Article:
There are some among my readers who will view my modest proposal as the same kind of ungodly satire as an earlier effort by that name.
Almost 400 years ago Jonathan Swift published his Modest Proposal to deal with the problem of overcrowding and starvation among the Irish according to the advice said to be provided by
"a very knowing American of my acquaintance in London, that a young healthy child well nursed is at a year old a most delicious, nourishing, and wholesome food, whether stewed, roasted, baked, or boiled."
My proposal is more modest by far, but may be seen as equally beyond the realm of what is politically correct.
It is that Israel not consider any change to its settlement activities, or withdrawal of Jewish settlements from land claimed by the Palestinians, without appropriate concessions from Palestinians.
As may be apparent from these occasional notes, my guide is politics. I view the processes of persuasion and bargaining as the essence of civilization, and the only way to deal with problems that reflect different interests, and/or different ways of looking at history. For the cluster of disputes at hand, there is no certainty about justice, only different ways of defining justice, or different narratives about what happened, when, and what is important in the continuing unfolding of history.
I hear the Palestinian claims of occupation in the same way as I hear Jewish claims about returning to an ancient homeland and the more extreme narrative that God gave it to us. I view all of them as equally unhelpful. The only route I see as useful is to start where we are, and bargain our way to mutual accommodation.
Both the claim of ancient homeland and the claim of occupation overlook the greater realities of how we got to where we are. History tells its stories of human movement. No national claims of prior settlement, or settlement even earlier, have greater merit than more recent migrations. Jews moved from elsewhere to Palestine, then Israel, and to various places in the West Bank (which in some defitions is everything west of the Jordan).
Arabs moved from throughout the Middle East to Palestine, from within what had been the British Mandate to what became Israel, and from the West Bank (i.e., over what became the 1967 lines) to what became Israel..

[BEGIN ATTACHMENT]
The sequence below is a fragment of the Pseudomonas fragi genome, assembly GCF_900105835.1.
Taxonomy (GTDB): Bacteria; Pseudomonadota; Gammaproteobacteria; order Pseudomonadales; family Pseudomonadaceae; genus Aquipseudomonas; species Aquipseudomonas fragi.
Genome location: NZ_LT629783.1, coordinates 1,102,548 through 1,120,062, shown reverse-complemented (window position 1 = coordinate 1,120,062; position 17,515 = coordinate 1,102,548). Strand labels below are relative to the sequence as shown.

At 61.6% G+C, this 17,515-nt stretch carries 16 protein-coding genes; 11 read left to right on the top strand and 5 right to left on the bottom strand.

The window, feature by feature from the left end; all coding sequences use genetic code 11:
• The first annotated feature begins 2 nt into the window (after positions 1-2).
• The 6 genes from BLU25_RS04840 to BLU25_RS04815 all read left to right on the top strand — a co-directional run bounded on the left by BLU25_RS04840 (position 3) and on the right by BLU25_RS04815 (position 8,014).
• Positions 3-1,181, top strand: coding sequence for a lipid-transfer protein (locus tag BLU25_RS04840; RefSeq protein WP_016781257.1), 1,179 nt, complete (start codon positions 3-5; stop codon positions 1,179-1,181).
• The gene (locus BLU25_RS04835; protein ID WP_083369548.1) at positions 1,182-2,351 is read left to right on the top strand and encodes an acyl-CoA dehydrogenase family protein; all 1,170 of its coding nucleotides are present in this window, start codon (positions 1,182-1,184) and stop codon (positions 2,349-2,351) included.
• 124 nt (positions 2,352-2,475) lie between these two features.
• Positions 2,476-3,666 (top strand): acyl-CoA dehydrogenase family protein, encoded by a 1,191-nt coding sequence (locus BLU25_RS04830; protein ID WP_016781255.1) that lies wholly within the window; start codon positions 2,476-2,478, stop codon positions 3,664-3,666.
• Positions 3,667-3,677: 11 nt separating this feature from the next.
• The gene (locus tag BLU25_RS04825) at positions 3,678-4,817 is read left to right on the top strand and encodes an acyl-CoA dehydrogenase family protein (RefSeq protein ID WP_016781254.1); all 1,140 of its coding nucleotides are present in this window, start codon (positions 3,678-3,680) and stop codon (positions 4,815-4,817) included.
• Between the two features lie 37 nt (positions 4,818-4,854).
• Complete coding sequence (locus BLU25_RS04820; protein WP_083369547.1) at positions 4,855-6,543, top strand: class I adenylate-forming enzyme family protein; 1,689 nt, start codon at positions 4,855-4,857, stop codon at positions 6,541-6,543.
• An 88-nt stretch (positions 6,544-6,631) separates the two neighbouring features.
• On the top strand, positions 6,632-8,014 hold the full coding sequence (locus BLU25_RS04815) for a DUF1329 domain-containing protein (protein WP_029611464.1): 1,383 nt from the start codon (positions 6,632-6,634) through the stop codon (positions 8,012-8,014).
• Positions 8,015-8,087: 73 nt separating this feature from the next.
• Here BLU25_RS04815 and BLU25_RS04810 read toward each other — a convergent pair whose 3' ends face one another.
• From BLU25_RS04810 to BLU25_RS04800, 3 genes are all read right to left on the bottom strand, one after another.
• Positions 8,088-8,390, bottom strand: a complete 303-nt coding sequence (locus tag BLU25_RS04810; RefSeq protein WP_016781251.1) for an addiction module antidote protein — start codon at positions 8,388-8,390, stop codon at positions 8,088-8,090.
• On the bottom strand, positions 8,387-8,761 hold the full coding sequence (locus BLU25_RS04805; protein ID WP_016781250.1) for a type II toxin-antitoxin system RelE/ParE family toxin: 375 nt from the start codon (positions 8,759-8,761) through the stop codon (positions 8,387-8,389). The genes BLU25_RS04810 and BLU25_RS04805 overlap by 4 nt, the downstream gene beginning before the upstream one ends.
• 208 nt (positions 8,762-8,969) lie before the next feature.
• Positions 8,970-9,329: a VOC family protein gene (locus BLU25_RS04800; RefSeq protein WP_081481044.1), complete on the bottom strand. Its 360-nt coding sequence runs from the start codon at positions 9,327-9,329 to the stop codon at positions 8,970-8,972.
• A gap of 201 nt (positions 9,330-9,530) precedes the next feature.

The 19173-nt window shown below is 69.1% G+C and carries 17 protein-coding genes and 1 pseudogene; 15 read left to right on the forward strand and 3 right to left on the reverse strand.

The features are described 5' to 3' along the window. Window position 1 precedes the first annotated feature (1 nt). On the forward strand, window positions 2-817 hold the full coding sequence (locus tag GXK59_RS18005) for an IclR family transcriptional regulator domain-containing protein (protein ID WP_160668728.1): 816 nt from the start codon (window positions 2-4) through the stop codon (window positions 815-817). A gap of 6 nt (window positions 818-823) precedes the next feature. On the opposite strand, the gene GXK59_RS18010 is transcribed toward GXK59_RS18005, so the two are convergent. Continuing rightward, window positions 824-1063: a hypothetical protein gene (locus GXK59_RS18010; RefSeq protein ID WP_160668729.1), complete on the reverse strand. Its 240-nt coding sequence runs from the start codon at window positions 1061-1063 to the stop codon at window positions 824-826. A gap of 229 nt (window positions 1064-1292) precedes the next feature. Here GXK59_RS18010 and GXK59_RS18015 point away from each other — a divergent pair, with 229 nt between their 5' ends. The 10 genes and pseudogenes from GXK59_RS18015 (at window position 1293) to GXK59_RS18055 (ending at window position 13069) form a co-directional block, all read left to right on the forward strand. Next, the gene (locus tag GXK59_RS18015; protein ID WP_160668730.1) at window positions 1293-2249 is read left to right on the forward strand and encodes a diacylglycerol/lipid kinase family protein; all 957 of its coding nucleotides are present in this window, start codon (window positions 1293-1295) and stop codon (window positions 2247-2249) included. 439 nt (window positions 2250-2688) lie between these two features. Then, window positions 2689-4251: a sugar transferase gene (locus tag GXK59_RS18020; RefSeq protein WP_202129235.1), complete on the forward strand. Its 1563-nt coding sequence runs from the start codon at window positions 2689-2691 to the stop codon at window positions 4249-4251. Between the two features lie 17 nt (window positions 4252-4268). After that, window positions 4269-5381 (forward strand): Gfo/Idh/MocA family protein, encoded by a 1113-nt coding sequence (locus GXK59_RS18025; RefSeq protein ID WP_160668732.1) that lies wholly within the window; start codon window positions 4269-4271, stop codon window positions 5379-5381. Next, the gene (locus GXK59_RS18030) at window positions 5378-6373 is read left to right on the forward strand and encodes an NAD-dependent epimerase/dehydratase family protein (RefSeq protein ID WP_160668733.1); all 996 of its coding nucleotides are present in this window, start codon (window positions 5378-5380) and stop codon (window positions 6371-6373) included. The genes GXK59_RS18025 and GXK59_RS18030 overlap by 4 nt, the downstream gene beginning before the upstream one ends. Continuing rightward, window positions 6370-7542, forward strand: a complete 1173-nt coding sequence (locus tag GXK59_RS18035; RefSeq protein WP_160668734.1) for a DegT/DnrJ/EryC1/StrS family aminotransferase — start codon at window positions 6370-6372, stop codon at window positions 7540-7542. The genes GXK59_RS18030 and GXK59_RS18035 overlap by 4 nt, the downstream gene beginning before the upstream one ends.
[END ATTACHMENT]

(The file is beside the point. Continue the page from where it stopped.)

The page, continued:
Jewish settlement throughout the West Bank since 1967 is part of those movements. If you insist on justification, as opposed to what you may say is an effort to legitimize a simple land-grab, remember Arab aggression against Jewish migrants from the early 20th century onward. After the watershed war of 1967, the official Arab posture was a refusal to bargain. Now that the Palestinians say that they want to bargain, they must take account of what the Israelis did while the Palestinians rejected bargaining.
Current reality has considerable weight in whatever happens from here on, despite endless arguments about one or another view of morality.
One isn't sure about the Palestinian desire to bargain, even at this point. Their claims of being flexible are that any acceptance of Israel's existence is their compromise of Palestinians' historic rights. That is better than the Khartoum resolution of 1967 which set the policy at no recognition, no negotion, and no peace. However, the process has been stuck with the Palestinian insistence on elevating 1967 to the beginning of time, their refusal to consider anything more than minor land swaps to accommodate a portion of post-1967 movements, and substantial doubts as to whether they can accept even minor land swaps..